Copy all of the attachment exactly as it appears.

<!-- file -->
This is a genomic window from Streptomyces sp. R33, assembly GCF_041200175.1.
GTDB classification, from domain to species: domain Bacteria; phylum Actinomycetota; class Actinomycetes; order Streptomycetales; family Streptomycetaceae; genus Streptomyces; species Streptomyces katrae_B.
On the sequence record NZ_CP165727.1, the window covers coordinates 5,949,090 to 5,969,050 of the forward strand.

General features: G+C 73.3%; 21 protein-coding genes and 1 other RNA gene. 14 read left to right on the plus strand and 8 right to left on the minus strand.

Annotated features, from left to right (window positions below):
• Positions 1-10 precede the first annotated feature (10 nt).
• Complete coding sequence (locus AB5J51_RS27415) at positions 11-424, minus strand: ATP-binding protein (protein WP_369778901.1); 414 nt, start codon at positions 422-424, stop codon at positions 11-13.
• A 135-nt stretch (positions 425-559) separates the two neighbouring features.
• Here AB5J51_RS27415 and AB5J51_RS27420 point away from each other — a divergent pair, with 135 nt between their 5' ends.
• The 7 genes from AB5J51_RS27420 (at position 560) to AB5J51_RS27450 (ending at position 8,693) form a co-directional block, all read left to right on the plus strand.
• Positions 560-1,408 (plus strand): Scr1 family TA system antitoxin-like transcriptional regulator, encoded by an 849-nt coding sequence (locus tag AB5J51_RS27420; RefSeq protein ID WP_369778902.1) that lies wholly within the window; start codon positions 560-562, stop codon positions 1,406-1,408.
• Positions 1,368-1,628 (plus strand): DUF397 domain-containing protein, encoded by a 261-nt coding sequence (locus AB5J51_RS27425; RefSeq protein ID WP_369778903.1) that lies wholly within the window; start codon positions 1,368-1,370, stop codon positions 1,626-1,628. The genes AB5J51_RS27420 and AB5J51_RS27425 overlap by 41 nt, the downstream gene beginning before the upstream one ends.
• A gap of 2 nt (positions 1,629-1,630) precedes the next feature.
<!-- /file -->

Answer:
This is a genomic window from Streptomyces sp. R33, assembly GCF_041200175.1.
GTDB classification, from domain to species: domain Bacteria; phylum Actinomycetota; class Actinomycetes; order Streptomycetales; family Streptomycetaceae; genus Streptomyces; species Streptomyces katrae_B.
On the sequence record NZ_CP165727.1, the window covers coordinates 5,949,090 to 5,969,050 of the forward strand.

General features: G+C 73.3%; 21 protein-coding genes and 1 other RNA gene. 14 read left to right on the plus strand and 8 right to left on the minus strand.

Annotated features, from left to right (window positions below):
• Positions 1-10 precede the first annotated feature (10 nt).
• Complete coding sequence (locus AB5J51_RS27415) at positions 11-424, minus strand: ATP-binding protein (protein WP_369778901.1); 414 nt, start codon at positions 422-424, stop codon at positions 11-13.
• A 135-nt stretch (positions 425-559) separates the two neighbouring features.
• Here AB5J51_RS27415 and AB5J51_RS27420 point away from each other — a divergent pair, with 135 nt between their 5' ends.
• The 7 genes from AB5J51_RS27420 (at position 560) to AB5J51_RS27450 (ending at position 8,693) form a co-directional block, all read left to right on the plus strand.
• Positions 560-1,408 (plus strand): Scr1 family TA system antitoxin-like transcriptional regulator, encoded by an 849-nt coding sequence (locus tag AB5J51_RS27420; RefSeq protein ID WP_369778902.1) that lies wholly within the window; start codon positions 560-562, stop codon positions 1,406-1,408.
• Positions 1,368-1,628 (plus strand): DUF397 domain-containing protein, encoded by a 261-nt coding sequence (locus AB5J51_RS27425; RefSeq protein ID WP_369778903.1) that lies wholly within the window; start codon positions 1,368-1,370, stop codon positions 1,626-1,628. The genes AB5J51_RS27420 and AB5J51_RS27425 overlap by 41 nt, the downstream gene beginning before the upstream one ends.
• A gap of 2 nt (positions 1,629-1,630) precedes the next feature.